Real project manager: 1. You co-build the Windelo sales and services office, 2. You recruit, train, and drive progressively a team of passionate experts, 3. You develop and innovate in the strategy of selling Windelo boats in Europe, 4. You recruit and lead a global network of sales partners, 5. You co-build and animate the company’s service strategy: port mapping places; insurance and financing; training; owner’s manual etc.

YOUR PROFIL 1. Passionate about sailing, you practice regularly, 2. Your sense of service and customer leads you to satisfy your customers every day, 3. You are enthusiastic and motivated to work in a start-up, 4. You have 2 to 5 years’ experience in the sale of boats, 5. Bilingual French – English, you also speak a third language: German, Italian, or Spanish.

EVOLUTIVE JOB Director of sales

AVAILABILITY / PLACE OF WORK 1st Quarter 2019 / Occitanie Region, Canet en Roussillon FRANCE

TYPE OF CONTRACT AND REMUNERATION Permanent contract / fixed to be defined according to experience + variable.

If you are a passionate of sailing and this challenge to participate in the development of a company in full creation arouses your enthusiasm, welcome to send your application by e-mail to:  contact@windelo-catamaran.com


Windelo consiste en la création d’une nouvelle marque de catamarans innovants. L’écologie est au coeur de l’entreprise avec pour ambition de réduire fortement l’impact environnemental de nos bateaux. Une gamme de catamarans de 44 à 60 pieds offrant aux marins la possibilité de naviguer avec plaisir et sécurité sur des bateaux éco responsables.

En plein développement, nous recrutons un(e) responsable des ventes


Managé(e) par le directeur de l’entreprise, et en lien avec nos différents services et partenaires, vous êtes un acteur clefs du lancement de cette nouvelle marque. Véritable chef de projet :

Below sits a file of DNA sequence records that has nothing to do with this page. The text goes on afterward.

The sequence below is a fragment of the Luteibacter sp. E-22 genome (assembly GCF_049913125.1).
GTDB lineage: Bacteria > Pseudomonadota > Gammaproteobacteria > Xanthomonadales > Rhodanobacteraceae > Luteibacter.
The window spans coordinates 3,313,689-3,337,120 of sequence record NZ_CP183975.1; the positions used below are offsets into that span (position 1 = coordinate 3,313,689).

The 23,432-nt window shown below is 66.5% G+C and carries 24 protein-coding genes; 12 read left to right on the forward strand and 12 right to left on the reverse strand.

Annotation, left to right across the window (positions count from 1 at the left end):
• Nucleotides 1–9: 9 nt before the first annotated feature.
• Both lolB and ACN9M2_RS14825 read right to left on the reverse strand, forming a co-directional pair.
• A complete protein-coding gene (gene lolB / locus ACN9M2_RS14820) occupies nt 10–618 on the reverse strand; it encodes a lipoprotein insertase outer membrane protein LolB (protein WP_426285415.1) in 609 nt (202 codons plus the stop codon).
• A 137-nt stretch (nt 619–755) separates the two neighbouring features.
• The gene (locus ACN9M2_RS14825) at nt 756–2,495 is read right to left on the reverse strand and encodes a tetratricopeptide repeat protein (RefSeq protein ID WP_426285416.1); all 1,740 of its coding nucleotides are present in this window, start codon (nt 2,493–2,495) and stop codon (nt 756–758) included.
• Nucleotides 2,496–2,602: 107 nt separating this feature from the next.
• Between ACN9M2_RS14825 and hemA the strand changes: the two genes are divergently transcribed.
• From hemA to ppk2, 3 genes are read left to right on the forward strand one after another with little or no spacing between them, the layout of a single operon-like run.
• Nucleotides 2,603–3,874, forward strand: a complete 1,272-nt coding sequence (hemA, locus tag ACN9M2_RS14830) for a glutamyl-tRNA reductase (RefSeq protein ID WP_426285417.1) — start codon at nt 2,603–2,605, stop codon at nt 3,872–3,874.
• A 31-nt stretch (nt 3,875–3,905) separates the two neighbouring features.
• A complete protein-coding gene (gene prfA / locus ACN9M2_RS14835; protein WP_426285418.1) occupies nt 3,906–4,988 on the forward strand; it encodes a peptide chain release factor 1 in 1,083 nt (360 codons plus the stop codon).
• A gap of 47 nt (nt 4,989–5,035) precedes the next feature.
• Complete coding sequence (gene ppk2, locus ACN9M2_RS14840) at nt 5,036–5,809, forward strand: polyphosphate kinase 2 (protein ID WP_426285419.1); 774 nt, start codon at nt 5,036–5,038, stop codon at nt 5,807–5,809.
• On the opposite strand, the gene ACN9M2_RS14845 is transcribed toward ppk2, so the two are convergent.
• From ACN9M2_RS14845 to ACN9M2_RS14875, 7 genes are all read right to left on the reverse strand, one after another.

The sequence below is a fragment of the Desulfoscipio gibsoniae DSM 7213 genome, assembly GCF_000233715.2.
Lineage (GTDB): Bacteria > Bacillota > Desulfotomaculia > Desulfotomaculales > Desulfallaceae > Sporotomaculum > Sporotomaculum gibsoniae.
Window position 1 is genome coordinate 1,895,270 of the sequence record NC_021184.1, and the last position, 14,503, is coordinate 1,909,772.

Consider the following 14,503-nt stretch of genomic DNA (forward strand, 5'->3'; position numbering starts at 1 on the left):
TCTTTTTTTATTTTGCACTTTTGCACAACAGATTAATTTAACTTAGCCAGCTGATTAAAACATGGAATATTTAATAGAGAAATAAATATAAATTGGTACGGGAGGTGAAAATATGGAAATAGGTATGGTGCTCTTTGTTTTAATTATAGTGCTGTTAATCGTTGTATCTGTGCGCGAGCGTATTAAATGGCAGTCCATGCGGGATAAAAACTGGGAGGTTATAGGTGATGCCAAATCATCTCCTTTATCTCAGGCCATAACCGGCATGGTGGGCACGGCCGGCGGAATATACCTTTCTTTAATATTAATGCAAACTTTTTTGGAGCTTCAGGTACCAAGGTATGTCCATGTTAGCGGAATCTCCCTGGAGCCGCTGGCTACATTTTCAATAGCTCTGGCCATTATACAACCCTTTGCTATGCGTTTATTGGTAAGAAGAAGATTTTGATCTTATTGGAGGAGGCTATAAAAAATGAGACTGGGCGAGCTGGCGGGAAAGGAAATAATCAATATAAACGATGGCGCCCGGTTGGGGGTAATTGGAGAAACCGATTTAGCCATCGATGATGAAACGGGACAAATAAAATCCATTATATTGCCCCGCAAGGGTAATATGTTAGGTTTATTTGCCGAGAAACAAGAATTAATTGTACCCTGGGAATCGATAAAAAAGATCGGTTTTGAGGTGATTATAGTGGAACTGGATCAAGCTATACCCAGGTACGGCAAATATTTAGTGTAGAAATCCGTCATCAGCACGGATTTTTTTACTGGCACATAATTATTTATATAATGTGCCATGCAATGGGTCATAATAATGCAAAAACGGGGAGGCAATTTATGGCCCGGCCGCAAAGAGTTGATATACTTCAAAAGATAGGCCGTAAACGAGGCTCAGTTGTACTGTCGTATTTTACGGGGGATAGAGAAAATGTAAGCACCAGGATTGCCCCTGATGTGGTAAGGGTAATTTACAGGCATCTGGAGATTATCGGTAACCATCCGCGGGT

1. Vous co-construisez le bureau des ventes et des services de Windelo, 2. Vous recrutez, formez, et animez progressivement une équipe d’experts passionnés, 3. Vous développez et innovez dans la stratégie de vente des bateaux Windelo en Europe, 4. Vous recrutez et animez un réseau mondial de partenaires de vente, 5. Vous co-construisez et animez la stratégie de service de l’entreprise : mapping des places de port ; assurance et financement ; formation ; entretien ; manuel du propriétaire etc.

VOTRE PROFIL 1. Passionné(e) de nautisme, vous naviguez régulièrement, 2. Votre sens du service et du client vous anime pour satisfaire vos clients au quotidien, 3. Vous êtes enthousiaste et motivé(e) à l’idée de travailler en équipe dans une « start-up », 4. Vous disposez de 2 à 5 ans d’expérience dans la vente de bateaux de plaisance, 5. Bilingue français – anglais, vous maitrisez également une troisième langue : allemand, italien, ou espagnol.

POSTE EVOLUTIF Directeur des ventes

DISPONIBILITÉ / LIEU DE TRAVAIL 1ier Trimestre 2019 / Région Occitanie, Canet en Roussillon FRANCE

TYPE DE CONTRAT ET REMUNERATION CDI Cadre / Fixe à définir selon expérience + variable.

Si vous êtes un(e) passionné(e) de l’univers du nautisme et que ce challenge de participer au développement d’une entreprise en pleine création suscite votre enthousiasme, merci d’adresser votre candidature par e-mail à : contact@windelo-catamaran.com